Working with Canadian IDRC was a valuable experience
Senior Program Specialist (Former Employee) – Ottawa, ON, Cairo, Egypt – 27 October 2017
Work was pleasure and interesting. I learned from 6 years of work with IDRC in terms of research management and coordination. It was collegial and exposed me to new realities. Hardest part of the job is to satisfy the expectations of various stakeholders.
Administrative Officer (Former Employee) – Ottawa, ON – 25 June 2017
Enjoyed working with the other staff. Didn't feel that I was over supervised and able to contribute to making improvements to the job function. The hours were long initially but eventually became more reasonable.
Long hours, lack of ability to advance if unilingual.
The work IDRC does is excellent, the brain power wandering the halls is staggering.
Communications (Former Employee) – Ottawa, ON – 20 August 2015
The work IDRC does is excellent, the brain power wandering the halls is staggering. Bilingualism is a must. They have been experiencing high rates of turnover and restructuring for the past several years and it have contributed to a bit of uneasiness in the staff, but that seems to be easing now. The hardest part of the job is the workload expectation balanced against the amount of staff available to work on projects.
Working toward a better world, great in-house culture
One of the most dysfunctional IT units in government
IT Staff (Current Employee) – Ottawa, Ontario – 12 March 2012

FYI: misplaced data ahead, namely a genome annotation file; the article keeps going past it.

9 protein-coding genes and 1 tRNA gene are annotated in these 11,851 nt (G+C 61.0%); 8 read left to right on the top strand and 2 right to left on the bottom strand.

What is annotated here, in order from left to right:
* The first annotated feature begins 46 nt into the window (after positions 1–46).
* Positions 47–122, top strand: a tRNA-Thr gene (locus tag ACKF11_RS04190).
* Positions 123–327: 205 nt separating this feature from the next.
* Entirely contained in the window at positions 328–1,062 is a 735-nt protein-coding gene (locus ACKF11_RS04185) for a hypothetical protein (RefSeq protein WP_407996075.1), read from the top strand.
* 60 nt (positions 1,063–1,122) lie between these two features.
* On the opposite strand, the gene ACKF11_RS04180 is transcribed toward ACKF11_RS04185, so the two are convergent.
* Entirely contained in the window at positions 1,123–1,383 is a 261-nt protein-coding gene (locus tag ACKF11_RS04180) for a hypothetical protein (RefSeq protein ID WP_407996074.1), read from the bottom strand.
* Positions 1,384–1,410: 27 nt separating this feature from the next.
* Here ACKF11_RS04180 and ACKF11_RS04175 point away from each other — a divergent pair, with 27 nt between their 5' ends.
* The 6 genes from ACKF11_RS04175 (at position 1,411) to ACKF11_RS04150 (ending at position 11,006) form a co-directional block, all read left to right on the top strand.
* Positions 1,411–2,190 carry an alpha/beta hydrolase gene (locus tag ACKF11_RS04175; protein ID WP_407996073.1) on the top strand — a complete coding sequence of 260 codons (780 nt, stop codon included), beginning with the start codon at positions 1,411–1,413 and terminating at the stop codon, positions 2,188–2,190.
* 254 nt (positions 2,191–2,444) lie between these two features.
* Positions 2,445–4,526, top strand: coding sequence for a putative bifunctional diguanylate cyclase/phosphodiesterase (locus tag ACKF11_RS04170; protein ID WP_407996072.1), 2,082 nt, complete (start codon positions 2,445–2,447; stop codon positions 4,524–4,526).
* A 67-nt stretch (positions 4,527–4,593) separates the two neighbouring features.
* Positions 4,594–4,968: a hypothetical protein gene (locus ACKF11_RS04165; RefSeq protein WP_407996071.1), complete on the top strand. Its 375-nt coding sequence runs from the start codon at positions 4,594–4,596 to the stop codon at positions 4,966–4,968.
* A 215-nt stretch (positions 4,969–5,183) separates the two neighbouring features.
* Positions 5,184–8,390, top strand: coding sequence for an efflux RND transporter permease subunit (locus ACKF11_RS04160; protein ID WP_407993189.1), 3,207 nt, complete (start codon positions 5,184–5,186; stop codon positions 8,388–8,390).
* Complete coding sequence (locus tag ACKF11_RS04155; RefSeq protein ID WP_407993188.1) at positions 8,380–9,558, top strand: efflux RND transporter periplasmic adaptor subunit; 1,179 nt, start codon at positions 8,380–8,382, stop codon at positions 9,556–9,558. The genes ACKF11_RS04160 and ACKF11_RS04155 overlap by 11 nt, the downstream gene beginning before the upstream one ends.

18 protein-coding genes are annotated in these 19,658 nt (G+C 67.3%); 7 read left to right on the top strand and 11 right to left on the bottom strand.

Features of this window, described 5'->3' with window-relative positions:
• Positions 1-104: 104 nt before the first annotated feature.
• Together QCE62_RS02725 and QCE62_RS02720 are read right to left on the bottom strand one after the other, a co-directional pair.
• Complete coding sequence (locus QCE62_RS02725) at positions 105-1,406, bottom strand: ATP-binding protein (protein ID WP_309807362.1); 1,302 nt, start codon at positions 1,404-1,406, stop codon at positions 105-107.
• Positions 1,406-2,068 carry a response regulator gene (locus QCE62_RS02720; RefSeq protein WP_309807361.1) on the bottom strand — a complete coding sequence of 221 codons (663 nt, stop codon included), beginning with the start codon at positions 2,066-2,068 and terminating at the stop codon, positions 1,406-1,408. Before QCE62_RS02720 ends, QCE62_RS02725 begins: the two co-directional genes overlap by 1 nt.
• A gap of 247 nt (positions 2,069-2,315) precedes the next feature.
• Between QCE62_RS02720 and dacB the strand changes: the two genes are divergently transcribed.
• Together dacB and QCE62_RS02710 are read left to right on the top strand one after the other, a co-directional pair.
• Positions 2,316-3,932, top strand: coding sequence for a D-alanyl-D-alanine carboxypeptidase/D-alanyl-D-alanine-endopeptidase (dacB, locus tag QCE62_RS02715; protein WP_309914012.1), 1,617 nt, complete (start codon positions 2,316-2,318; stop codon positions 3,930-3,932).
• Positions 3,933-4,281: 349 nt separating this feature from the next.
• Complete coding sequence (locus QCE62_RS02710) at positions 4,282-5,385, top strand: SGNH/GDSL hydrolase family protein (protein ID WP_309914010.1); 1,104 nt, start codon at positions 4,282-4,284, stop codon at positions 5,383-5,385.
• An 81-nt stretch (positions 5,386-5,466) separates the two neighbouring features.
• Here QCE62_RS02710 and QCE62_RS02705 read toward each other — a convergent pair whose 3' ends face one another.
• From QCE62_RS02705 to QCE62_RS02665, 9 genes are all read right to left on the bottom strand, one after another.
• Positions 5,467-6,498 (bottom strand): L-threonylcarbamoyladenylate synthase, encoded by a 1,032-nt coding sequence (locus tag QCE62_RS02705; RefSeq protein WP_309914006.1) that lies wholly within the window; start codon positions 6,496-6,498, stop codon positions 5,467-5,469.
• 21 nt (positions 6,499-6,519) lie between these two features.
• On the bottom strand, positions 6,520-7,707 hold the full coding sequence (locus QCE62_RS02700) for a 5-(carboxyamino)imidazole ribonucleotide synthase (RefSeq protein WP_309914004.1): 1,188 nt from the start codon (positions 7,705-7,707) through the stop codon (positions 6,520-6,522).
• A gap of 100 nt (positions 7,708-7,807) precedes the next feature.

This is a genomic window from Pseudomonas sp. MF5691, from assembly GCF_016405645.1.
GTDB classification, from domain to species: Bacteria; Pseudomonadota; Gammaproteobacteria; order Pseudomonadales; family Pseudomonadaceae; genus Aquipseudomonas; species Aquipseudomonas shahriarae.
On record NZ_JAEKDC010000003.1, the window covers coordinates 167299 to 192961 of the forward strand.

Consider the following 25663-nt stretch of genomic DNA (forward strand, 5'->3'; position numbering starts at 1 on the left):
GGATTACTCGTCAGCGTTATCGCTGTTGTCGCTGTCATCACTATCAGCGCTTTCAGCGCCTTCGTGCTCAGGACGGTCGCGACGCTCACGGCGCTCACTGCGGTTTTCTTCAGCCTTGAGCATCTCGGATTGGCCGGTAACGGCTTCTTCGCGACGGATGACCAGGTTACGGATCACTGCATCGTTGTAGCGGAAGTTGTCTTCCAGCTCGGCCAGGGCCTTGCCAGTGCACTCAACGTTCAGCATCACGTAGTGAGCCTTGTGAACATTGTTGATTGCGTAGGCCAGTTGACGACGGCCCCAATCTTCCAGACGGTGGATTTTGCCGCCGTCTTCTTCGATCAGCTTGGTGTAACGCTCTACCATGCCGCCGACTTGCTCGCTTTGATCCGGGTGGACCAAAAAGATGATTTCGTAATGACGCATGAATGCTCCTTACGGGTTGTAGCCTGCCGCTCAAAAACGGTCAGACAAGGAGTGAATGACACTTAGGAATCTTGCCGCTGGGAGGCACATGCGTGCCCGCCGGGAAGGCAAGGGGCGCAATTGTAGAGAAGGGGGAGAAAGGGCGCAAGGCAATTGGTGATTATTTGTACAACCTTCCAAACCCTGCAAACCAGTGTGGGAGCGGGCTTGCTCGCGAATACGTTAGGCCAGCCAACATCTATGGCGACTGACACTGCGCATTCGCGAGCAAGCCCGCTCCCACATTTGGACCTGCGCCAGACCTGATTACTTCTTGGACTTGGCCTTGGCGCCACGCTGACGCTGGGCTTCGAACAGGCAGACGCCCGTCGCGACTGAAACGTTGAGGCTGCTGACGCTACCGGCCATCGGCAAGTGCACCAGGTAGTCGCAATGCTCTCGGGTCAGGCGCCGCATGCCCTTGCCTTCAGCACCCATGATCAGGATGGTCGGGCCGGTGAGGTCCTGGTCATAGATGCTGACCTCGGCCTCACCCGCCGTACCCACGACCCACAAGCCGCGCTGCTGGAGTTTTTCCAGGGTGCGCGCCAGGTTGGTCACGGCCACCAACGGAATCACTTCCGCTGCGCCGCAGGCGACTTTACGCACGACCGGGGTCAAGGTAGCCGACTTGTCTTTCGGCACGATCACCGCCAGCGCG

It is difficult to put a finger on what has made IDRC a less pleasant place to work over the past five years ago. Current leadership has attempted to align the centre's work with political priorities that are not appropriate. At the top, most staff have little confidence in the current president, who care not a wit for non-program staff and activities. Most critically, IDRC has also gone from being small to being medium-sized, and this has resulted in the culture becoming obviously more bureaucratic in several areas.
IDRC has one of the most dysfunctional IT units in government. Any work that relies on the success of a team is rarely completed. Leadership both micromanages and fails to properly support staff. IT managers have little sense of what users actually want, and instead fetishize standards and policies that are increasing irrelevant.
Be warned: this is not a unionized workspace and IDRC staff only have the same access to federal government jobs as the general public. Layoffs mean termination, not potential transfer to another part of government.
four-week vacations, excellent benefits
few opportunities for advancement, no access to government jobs, poor management